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Detroit officials are in 'brainstorming mode' on Renaissance Center's future

Luke Ramseth, The Detroit News on

Published in Home and Consumer News

Dan Gilbert said he and other business and government leaders are still in "brainstorming mode" for what to do with downtown Detroit's Renaissance Center, the General Motors Co. global headquarters that the automaker will vacate next year.

"I couldn't tell you the actual specific uses, but I will tell you that the mayor, and the city government, as well as General Motors, ourselves and the county — everybody's interested in making sure that that waterfront is redeveloped in a beautiful way, if it is redeveloped," Gilbert, the real estate mogul and the Rocket Companies Inc. founder, said Wednesday at the Detroit Regional Chamber's Mackinac Policy Conference.

"Maybe part of it is converted to some other use," he added. "But I think that everybody is interested in keeping some very exciting, and promising, development on that property."

GM is preparing to leave its longtime RenCen home for a smaller corporate footprint at downtown's Hudson's Detroit development, a Gilbert-led project under his Bedrock development firm. As part of the move, GM, Bedrock, and the city are evaluating what's best for the future of the 48-year-old RenCen.

GM CEO Mary Barra also addressed the RenCen in an appearance last week before the Detroit Economic Club.

"We're committed to doing the right thing. It's such prime real estate, when you look at it, and the views are spectacular, so I'm sure we're going to come up with a good solution," Barra said. When asked if demolition of the RenCen is under consideration, Barra said: "... we're first looking at what can be done and what would be the appropriate use ... We've got a year to do that, so that's where we're focused."

In addition to speaking about the RenCen's future at the Mackinac conference, Gilbert also discussed his concerns about young and talented college graduates leaving the state.

"We've got to keep our kids here. That is the number one thing we've got to do," he said. "What a shame this is, billions of dollars of tax money, state tax money, subsidizing tuition for tens of thousands of students in public universities," he added. "And we hand over this talent, basically, to New York, Chicago, Seattle, Los Angeles, Miami: 'Here you go, take all of our talent. We paid for it, take it, have them work for you, have their taxes go to your cities and state.'"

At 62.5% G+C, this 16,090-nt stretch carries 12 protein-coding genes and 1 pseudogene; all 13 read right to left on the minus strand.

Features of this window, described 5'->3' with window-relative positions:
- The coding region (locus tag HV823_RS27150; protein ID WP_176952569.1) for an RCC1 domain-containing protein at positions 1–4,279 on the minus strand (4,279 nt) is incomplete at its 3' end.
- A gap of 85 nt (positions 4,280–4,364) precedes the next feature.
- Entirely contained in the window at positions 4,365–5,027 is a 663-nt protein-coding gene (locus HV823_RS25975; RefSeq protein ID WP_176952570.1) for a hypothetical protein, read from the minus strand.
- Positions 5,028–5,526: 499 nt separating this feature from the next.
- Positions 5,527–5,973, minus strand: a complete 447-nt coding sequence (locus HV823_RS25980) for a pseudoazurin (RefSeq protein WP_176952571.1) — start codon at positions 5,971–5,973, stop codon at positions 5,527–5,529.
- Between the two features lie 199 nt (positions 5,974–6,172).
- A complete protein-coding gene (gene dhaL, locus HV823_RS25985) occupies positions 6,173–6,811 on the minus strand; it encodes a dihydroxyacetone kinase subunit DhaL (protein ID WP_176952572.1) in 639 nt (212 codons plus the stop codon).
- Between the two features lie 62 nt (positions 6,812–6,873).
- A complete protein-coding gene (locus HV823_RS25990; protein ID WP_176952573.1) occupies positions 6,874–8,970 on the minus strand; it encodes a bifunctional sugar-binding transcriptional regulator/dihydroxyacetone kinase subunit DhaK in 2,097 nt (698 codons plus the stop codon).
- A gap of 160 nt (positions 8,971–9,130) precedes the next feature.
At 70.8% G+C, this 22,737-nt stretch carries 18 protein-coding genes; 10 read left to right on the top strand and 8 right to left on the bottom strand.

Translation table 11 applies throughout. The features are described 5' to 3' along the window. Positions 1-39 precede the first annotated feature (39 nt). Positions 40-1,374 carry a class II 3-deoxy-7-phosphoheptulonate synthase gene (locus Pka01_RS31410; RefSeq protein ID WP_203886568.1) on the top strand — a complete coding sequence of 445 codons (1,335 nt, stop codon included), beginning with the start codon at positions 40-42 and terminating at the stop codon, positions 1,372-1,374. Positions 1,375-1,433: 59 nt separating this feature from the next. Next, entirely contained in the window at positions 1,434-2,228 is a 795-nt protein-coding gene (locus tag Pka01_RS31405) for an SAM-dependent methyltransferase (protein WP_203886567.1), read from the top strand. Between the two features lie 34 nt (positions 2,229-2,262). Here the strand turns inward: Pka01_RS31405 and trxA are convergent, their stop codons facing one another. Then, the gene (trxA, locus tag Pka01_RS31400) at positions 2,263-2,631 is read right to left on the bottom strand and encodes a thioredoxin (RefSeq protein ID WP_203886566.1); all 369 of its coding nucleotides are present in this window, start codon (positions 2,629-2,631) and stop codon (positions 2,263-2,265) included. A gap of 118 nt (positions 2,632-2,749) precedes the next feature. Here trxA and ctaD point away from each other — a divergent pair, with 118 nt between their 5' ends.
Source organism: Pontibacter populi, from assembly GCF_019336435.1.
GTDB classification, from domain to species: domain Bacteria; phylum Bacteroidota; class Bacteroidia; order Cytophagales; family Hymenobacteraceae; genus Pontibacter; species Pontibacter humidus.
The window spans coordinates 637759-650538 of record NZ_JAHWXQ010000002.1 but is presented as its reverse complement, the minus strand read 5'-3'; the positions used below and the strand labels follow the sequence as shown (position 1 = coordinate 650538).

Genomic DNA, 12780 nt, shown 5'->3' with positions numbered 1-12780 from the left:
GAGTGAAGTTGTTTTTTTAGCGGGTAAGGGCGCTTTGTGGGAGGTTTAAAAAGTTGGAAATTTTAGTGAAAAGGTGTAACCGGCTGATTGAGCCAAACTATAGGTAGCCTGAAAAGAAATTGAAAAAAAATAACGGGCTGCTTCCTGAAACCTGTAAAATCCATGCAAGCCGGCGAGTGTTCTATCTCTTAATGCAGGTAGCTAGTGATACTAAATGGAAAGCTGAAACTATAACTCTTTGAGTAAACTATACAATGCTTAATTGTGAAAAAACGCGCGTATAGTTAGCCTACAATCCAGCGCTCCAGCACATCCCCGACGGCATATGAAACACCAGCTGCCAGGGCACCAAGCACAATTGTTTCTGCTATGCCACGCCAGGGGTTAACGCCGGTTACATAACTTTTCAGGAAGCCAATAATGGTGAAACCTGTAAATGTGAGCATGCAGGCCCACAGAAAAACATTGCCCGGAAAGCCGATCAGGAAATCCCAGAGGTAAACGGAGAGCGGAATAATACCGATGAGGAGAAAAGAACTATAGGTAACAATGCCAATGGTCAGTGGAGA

The executive told an audience of business leaders and policymakers that there are several ways they should go about ensuring more young people stay, and that more can be drawn to live and work here.

They include providing adequate affordable housing, ensuring that a thriving nightlife scene takes shape, improving the state's transportation system, and maintaining a robust startup company ecosystem. He lamented that Michigan had only slightly grown in population from 2000 to 2020, when many other states expanded dramatically.

"We need all the nightlife we can get," Gilbert said, noting that a thriving bar and restaurant scene "is one of their boxes" that young people want checked when they consider living somewhere. Detroit is "hot" right now, he said, but there is more space for restaurants and bars to be added.

He didn't specify exactly what type of transportation system should be built out, just that more of it was needed — from the suburbs to downtown, from Detroit to the airport, to Ann Arbor, and possibly to Chicago.

"If you look at any big city, or any big metropolitan area, who doesn't have some kind of regional transportation efforts going on, or completed efforts? And we were one of the few ... that doesn't, which is another reason we have to think bigger," Gilbert said.

He urged state lawmakers to work across the aisle to create more long-term economic development packages that can attract and grow new business in the states.

"We've got to stop doing the short-term, year-to-year stuff that doesn't work," Gilbert said of the Legislature. "We have to make long-term investments. As I said before, look at all the (recent) investments that have been made. I don't think that Ford Motor Company is doing that whole deal with the train station for the next year or two. They're doing it for the next 30 years. I mean, we're not doing the Hudson's project because we expect to make profit on it next year. In fact, it'll be lucky if there's a profit in 30 years."


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